In the testing phase they measured the buoyancy to find the height where the outrigger pontoons sat in the water. They marked the height and punched holes through the pontoons above that line,  inserted .25″ (6mm) wall 2.5″ (65mm) aluminum tubing,  then bonded the tubing to the pontoon with micro-balloons and epoxy, wrapped carbon tow around the tubing and over the top of the pontoons to reinforce the general area.

These pontoons slide on a pair of 10 ft. (3m) 2″ (50 mm) diameter aluminum tubes that bisect the SUP through the aluminum support frame. This allows the pontoons to be moved to a wider or narrower stance depending on the weight and skill level of the user.

On June 8, 2019, the Adaptive Paddleboard was tested in Morro Bay, CA and passed with flying colors.  Ten days later, on June 18,  2019, a 26 year-old woman who has spastic quadriplegia (a severe from of cerebral palsy) set out on Shaver Lake to experience a watersport that she never dreamed possible.  Here’s some photos from the CCASC Facebook Page of that day.

George Leone ran the Cal Poly Projects Shop from 2001 to 2017.  This shop includes facilities for machining, student welding, woodworking, sheet metal work, advanced composites and design space for senior projects, as well as nine engineering clubs that compete at a national level.  After retiring in July of 2017, he signed up as a volunteer again working with student teams and Senior Projects at least 1 day a week.

The College of Engineering at Cal Poly San Luis Obispo is an internationally-recognized, premier undergraduate engineering college. Its mission is to provide an excellent Learn by Doing education and to graduate in-demand, Day One-ready professionals. The College vision is to transform students into world class, innovative and collaborative engineers to meet the challenges of the 21st century.

State-of-the-art facilities and laboratories form the core of Engineering’s project-centered curriculum. Ranging from the Aircraft Design Lab to the Rotor Dynamics Laboratory, these facilities offer advanced technological systems that allow students to link theory with practice. College buildings also promote interdisciplinary project activities, including the Advanced Technology Laboratories, Bonderson Projects Center, and Engineering IV. With 19,000 square feet of space for individual and team-based projects, the Bonderson Center offers enriched opportunities for multidisciplinary projects and collaboration with industry. Engineering IV, a 104,000-square-foot building includes modern classrooms and laboratories for aerospace, mechanical, civil, environmental, industrial and manufacturing engineering programs.

At Coastal Enterprises, we like to look at the composites industry as a fully collaborative effort. Every fresh new development by an individual is really a contribution to a collective knowledge base. Like any scientific pursuit, the most potent advancements are made when information is shared freely between likeminded groups of people. For this reason, we feel obliged to do everything we can to enlighten and empower the future community of composites professionals.  That’s why we support school programs with donations of Precision Board HDU.  Click HERE to find out more about the program or give us a call with your questions at 800-845-0745.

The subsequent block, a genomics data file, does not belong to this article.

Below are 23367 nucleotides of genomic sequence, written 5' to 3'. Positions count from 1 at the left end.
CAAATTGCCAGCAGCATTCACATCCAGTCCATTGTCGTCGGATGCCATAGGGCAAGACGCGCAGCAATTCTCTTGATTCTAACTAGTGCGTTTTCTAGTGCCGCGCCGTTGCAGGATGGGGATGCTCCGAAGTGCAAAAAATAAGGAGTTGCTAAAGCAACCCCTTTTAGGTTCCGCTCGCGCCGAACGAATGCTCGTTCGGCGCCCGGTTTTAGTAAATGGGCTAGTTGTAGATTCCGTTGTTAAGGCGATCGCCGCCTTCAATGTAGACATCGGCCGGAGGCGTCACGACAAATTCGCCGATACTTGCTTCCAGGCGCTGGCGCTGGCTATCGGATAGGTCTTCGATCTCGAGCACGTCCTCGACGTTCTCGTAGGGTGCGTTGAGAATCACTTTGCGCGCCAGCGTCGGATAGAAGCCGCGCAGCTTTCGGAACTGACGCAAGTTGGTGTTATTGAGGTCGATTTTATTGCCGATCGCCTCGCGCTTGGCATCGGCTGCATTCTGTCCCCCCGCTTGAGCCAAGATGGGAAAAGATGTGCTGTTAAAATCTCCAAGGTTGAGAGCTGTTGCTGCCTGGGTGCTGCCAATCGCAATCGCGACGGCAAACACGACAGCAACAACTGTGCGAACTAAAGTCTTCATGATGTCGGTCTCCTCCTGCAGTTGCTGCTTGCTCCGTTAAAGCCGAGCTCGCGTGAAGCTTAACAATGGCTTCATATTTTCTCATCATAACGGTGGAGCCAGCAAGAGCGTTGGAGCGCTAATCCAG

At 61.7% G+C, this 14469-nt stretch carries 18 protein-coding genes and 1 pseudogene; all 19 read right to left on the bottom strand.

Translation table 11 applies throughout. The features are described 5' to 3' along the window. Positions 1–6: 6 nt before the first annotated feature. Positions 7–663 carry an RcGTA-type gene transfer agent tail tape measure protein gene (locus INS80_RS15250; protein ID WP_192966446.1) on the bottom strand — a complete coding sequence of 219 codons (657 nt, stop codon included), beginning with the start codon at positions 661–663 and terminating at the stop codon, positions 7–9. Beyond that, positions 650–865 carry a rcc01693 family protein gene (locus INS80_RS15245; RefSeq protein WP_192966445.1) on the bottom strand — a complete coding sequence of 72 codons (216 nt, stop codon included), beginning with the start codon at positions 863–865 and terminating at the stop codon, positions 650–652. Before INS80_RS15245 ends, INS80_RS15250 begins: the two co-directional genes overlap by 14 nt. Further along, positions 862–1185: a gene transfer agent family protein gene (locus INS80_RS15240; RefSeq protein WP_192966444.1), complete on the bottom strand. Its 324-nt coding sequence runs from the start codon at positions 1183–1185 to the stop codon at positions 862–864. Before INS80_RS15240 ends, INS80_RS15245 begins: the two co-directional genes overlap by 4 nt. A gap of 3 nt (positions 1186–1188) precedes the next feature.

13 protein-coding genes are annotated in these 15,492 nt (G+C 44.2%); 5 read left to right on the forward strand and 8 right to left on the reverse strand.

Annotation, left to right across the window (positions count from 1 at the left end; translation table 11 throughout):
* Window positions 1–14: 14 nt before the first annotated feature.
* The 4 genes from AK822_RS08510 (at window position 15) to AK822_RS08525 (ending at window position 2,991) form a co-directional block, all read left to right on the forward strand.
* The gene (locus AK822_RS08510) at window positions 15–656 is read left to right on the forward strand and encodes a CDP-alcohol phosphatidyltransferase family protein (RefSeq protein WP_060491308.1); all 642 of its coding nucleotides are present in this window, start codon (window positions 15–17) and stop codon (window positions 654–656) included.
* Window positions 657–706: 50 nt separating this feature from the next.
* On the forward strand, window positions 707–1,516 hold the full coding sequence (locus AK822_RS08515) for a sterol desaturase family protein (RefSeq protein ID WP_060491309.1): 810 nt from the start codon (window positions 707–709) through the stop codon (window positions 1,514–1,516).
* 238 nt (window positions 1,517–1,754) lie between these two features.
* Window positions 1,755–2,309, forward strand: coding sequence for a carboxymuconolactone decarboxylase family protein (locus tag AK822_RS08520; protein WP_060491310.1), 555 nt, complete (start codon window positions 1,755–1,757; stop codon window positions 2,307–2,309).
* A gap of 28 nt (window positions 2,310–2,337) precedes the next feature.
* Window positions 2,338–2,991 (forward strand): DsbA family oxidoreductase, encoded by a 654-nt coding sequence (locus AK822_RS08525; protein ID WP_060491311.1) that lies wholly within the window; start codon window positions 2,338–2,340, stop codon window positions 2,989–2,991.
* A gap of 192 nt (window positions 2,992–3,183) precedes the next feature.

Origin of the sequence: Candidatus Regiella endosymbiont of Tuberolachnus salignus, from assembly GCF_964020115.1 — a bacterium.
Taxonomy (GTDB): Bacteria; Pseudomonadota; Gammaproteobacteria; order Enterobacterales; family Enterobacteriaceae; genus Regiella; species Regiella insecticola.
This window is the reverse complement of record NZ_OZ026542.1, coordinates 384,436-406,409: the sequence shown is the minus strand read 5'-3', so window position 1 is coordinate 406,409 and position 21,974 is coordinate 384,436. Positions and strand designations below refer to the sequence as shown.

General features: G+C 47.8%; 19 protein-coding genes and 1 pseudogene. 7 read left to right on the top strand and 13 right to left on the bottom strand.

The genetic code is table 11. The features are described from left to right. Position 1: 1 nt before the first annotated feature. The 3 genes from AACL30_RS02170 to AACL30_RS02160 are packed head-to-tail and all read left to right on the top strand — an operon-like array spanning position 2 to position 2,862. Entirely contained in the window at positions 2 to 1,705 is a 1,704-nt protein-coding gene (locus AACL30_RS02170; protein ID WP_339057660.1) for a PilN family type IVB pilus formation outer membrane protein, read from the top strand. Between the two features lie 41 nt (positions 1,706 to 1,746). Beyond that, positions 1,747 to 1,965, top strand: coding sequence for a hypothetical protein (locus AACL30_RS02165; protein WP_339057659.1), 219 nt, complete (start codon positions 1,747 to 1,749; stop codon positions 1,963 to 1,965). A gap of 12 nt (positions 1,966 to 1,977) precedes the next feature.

Looking Back and Moving Forward: 2015 in Review


Cal Poly SLO Supermileage Car

As we reach the culmination of another whirlwind year here at Coastal Enterprises, it’s important not to let the holidays pass us by without taking some time for reflection. In the fast-moving world of composites, it’s too easy to move right on to the next task without meditating on the events that brought us to where we are today. Quantifying our successes, our failures, and our formative experiences from the past months is an essential part of the learning process, and allows us to better focus our efforts for the next year. It’s been a big year for the composites industry in general, and we have seen advancements in 2015 that will truly shape the face of the modern world. From the successful launch and recovery of SpaceX’s Falcon 9 rocket, to the continuing development of Boeing’s highly advanced 777X twin-engine jet, the foundations are being laid for incredible leaps and bounds in technology in the coming years. We are proud to be part of a community that is actively working toward the betterment of human kind as a whole.

Chico State University Concrete Canoe Team

The most important factor in our own growing business are the customers that believe in us, who trust our products and service enough to continue standing by us as we move forward. No matter how good our material is, we wouldn’t get anywhere without people willing to take the plunge and try it for themselves. So as the year finally comes to a close, we would like to take this opportunity to say thank you. As hard as we work to improve and perfect Precision Board, it is our customers that make it all possible. Thank you for trusting us to provide the best customer service in the business, and the ideal HDU substrate for your industrial and signage needs. We are so thankful for each and every one of you, and we are ready to start this New Year the same way we did last year: with personal, comprehensive service; dedicated to helping you get the most out of Precision Board. We wish you a merry Christmas, happy holidays, and a joyous New Year. See you in 2016!